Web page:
The denomination problem only gets worse as the end of the Empire approached. Circa 350 AD Constantius II and his co-rulers released a new series of coins. There appear to be three denominations with the largest struck in slightly finer metal than the others. Comparing actual silver content and weight, it seems reasonable that the three are half/double each other's value. The largest (the popular fallen horseman type) showed the obverse bust facing right. The middle showed the ruler facing left and holding a globe. The smallest returned to the bust right. Shortly afterward the smaller two were discontinued and the fallen horseman series continued down the familiar path of progressive decline in size. Surviving texts mention the denomination 'centenionalis' which must be one of these. Which is not absolutely certain. Finding more texts from that period that mention the matter would be very fortunate. Many listings (certainly incorrectly) use 'centenionalis' for either of the larger two and 'half centenionalis' for both the smallest of the early series and the reduced 'fallen horseman' coins that followed. Our examples show (Left to Right): Constantius II 4.1g (light for these); Constans 4.7g; Constans 2.3g. Individual specimens show considerable variation from published norms. Average weights declined over several coin issues which documented that fact with a series of letters in the filelds on one or both sides of the coin. Study is needed here. Meanwhile, what can collectors call their coins?
An answer is provided by a scale of coin sizes used by many people to describe late Roman bronze (including silvered bronze) coins when the correct denomination name is not certain. This can be used for any coin after the reform of Diocletian (follis, centenionalis or whatever). The system uses the abbreviation for bronze followed by a number 1 through 4: AE1 = over 25mm (Valentinian I); AE2 = 21-25mm (Honorius); AE3 = 17-21mm (Arcadius); AE4 = under 17mm (Theodosius I). Of course, there are still coin issues that straddle the lines with various specimens being, for example, slightly over or under 17mm. In this case you see a split listing 'AE3/4'. Mint workers placed little importance in exact diameter or roundness; if anything was important it was weight. All four sizes were rarely produced together and the system fails to separate the two sizes of AE2 'centenionales'. However imperfect, this system will have a place in describing late Roman coins until all denomination systems are understood. Care should be taken to separate these listings from the millimeter scale used for Greek coins where AE20 is a coin of 20mm diameter. There should be no confusion here since the smallest AE coins are over 4mm diameter.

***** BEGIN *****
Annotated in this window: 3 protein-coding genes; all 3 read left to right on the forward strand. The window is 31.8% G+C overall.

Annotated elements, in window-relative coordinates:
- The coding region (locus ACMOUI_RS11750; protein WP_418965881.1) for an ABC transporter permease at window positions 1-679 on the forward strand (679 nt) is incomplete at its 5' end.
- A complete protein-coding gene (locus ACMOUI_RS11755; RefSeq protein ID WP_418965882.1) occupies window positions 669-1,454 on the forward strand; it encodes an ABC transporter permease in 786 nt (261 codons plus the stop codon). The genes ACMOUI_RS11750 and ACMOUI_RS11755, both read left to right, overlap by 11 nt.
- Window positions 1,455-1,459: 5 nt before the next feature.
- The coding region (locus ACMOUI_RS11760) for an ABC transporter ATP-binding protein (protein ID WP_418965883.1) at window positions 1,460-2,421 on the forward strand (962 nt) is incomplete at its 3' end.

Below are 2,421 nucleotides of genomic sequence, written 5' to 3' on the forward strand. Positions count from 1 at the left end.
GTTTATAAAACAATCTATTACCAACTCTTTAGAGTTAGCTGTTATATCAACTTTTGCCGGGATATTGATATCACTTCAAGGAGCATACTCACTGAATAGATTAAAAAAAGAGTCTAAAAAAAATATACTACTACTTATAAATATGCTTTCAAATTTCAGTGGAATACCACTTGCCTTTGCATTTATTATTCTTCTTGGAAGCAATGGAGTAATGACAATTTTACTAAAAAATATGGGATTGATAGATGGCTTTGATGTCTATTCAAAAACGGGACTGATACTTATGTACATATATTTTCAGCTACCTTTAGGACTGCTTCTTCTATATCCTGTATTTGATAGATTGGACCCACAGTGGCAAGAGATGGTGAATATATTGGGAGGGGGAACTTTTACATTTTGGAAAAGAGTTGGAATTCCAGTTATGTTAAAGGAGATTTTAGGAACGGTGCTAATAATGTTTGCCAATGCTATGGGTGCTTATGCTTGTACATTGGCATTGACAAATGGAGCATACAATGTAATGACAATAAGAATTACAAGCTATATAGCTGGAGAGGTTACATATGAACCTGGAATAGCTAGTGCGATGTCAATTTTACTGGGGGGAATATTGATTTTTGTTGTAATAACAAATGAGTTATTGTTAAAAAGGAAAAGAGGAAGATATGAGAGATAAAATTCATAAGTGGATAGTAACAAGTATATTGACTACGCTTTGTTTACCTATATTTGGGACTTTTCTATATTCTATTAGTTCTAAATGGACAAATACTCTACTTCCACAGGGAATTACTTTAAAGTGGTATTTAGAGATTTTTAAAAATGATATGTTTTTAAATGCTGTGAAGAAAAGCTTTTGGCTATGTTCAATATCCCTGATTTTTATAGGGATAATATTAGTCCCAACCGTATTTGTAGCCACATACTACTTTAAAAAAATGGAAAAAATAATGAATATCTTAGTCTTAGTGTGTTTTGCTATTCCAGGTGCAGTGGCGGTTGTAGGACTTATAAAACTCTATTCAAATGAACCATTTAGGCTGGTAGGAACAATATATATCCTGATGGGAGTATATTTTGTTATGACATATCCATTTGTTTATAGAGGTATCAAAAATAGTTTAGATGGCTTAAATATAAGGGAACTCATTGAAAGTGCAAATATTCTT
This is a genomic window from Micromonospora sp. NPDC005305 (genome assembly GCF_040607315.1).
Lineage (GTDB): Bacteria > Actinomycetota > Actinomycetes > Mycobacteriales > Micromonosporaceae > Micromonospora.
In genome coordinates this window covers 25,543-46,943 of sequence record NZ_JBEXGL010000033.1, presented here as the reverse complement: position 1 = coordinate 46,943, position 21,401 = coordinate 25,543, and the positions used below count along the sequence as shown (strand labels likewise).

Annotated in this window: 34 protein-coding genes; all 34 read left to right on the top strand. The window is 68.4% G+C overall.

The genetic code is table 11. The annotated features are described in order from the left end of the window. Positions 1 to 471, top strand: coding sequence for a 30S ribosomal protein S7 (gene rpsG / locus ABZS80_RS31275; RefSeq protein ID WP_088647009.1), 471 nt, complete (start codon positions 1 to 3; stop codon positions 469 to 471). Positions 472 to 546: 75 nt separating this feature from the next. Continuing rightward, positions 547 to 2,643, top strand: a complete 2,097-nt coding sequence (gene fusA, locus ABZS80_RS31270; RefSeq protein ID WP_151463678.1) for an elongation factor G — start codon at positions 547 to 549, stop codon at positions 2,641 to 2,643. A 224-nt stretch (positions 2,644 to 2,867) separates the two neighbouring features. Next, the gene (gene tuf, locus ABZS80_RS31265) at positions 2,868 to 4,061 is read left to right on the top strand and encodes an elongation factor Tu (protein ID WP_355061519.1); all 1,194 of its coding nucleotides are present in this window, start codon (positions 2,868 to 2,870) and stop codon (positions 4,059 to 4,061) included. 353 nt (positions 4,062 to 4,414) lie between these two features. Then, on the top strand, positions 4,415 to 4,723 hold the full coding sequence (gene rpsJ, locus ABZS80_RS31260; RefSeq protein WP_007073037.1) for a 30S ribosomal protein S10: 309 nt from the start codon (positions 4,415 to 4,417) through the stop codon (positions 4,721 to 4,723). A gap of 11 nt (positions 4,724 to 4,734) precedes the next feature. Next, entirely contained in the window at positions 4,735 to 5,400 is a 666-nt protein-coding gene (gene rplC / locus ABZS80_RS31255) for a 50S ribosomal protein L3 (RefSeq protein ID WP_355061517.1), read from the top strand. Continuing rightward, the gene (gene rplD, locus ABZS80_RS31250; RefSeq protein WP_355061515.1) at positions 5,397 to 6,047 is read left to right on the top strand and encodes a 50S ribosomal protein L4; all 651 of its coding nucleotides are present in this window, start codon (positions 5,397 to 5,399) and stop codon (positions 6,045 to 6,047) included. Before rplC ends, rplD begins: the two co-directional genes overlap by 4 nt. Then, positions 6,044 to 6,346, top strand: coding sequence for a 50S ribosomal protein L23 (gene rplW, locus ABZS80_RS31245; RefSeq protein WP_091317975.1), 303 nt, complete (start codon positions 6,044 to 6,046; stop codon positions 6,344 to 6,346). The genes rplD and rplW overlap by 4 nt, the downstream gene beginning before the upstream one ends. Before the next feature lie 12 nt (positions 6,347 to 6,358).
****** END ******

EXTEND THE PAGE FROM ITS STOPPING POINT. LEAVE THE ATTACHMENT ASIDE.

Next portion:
This discussion has omitted gold issues, coins issued only in the Republic and some less frequently encountered Imperial denominations. Of these, the only one likely to be encountered by a collector of average means is the silver siliqua of the 4th and 5th centuries AD. These coins are much thinner than denarii or than the bronze coins of the same period. Our example of Arcadius (383-408 AD) weighs only 1.3g. It was common practice of the later period to trim away bits of silver from the edge of silver coins reducing the weight. While this could be considered a form of fraud, it served to balance the value of older coins with newer, lighter issues. Other, larger late Roman silver issues (argenteus, miliarense) exist but are not common. There are particularly deceptive fakes of these larger coins. Buyer beware.
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(c) 1998 Doug Smith